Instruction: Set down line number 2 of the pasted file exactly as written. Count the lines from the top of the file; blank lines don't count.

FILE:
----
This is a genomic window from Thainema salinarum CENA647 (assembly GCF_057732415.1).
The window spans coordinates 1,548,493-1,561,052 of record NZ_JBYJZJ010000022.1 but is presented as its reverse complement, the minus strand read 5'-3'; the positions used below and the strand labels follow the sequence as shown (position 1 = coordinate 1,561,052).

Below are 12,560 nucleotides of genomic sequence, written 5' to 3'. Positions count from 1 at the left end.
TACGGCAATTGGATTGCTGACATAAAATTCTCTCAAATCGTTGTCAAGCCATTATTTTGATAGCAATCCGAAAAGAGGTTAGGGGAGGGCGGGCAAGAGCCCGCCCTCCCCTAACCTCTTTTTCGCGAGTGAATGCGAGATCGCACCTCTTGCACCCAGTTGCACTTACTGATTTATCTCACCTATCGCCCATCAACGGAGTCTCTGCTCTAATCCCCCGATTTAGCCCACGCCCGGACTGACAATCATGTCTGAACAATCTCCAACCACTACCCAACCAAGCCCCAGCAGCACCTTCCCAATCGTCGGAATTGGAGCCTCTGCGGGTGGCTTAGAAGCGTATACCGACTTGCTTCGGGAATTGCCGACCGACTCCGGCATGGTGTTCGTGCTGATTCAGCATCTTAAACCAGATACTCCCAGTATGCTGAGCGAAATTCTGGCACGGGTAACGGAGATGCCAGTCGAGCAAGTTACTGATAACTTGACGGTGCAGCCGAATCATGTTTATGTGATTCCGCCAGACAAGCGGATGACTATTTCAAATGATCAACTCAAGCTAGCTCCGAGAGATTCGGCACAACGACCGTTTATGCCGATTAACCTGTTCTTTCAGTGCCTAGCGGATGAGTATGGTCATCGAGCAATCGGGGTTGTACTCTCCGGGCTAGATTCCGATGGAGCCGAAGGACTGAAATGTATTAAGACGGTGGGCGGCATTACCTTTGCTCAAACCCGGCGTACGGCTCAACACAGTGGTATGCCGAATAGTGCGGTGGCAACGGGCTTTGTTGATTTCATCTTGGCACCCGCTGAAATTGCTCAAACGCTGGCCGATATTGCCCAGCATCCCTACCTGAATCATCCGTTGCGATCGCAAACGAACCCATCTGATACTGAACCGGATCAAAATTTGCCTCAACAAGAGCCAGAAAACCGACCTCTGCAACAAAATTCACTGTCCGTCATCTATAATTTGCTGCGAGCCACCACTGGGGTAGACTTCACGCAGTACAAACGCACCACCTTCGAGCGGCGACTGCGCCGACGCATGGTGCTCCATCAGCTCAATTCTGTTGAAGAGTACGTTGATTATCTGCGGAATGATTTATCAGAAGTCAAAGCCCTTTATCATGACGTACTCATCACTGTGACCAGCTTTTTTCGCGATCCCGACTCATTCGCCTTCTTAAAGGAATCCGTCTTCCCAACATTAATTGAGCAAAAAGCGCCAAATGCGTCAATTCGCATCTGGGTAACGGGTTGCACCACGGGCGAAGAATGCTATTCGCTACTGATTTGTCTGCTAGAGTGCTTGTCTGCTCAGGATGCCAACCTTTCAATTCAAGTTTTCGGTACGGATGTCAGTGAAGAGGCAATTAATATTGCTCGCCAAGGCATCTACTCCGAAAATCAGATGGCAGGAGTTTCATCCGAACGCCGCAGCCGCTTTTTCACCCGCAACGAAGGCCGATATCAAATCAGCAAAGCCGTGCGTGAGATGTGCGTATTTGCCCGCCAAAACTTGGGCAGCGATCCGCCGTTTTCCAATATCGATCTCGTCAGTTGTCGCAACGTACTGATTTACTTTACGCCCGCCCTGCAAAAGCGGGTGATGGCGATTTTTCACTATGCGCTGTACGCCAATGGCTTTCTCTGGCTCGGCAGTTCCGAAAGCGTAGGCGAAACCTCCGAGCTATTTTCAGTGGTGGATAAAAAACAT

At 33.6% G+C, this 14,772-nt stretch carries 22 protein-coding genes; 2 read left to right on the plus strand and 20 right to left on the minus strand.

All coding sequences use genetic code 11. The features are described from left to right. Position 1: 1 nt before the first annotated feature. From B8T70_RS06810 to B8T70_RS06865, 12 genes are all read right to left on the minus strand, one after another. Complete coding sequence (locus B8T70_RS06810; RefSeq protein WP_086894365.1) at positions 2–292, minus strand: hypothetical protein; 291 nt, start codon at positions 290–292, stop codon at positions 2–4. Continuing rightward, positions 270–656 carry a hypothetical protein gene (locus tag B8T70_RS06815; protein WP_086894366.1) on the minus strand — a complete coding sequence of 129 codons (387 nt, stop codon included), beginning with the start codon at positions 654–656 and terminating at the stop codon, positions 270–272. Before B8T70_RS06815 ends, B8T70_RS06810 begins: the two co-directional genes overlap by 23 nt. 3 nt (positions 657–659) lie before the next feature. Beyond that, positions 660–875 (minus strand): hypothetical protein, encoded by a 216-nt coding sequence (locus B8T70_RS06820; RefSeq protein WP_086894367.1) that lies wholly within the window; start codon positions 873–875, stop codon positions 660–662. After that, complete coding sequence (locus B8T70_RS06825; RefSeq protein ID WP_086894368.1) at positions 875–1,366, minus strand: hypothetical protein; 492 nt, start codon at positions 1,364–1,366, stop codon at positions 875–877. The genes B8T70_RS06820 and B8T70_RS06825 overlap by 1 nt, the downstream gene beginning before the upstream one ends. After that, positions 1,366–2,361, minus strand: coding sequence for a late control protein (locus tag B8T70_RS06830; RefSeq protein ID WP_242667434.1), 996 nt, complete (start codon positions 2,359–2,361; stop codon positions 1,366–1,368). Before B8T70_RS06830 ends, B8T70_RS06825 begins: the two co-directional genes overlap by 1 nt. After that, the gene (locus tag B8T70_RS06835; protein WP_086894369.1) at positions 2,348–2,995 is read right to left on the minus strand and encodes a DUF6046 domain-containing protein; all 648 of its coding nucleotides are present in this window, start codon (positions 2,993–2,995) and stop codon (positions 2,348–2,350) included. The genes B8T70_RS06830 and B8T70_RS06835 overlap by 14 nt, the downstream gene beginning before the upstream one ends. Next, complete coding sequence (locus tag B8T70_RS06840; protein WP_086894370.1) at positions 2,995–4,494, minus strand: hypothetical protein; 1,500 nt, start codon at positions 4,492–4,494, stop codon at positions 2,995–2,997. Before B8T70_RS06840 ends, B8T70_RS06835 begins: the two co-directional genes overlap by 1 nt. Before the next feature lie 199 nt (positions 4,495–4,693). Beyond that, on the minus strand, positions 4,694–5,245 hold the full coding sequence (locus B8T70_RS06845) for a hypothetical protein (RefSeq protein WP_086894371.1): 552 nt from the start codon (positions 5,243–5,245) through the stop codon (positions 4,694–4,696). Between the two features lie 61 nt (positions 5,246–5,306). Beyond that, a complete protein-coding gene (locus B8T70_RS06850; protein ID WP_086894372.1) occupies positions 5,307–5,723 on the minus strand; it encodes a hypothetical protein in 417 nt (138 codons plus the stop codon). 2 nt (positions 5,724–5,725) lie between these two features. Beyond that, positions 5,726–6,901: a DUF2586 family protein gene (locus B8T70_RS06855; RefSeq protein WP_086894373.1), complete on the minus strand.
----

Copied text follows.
The window spans coordinates 1,548,493-1,561,052 of record NZ_JBYJZJ010000022.1 but is presented as its reverse complement, the minus strand read 5'-3'; the positions used below and the strand labels follow the sequence as shown (position 1 = coordinate 1,561,052).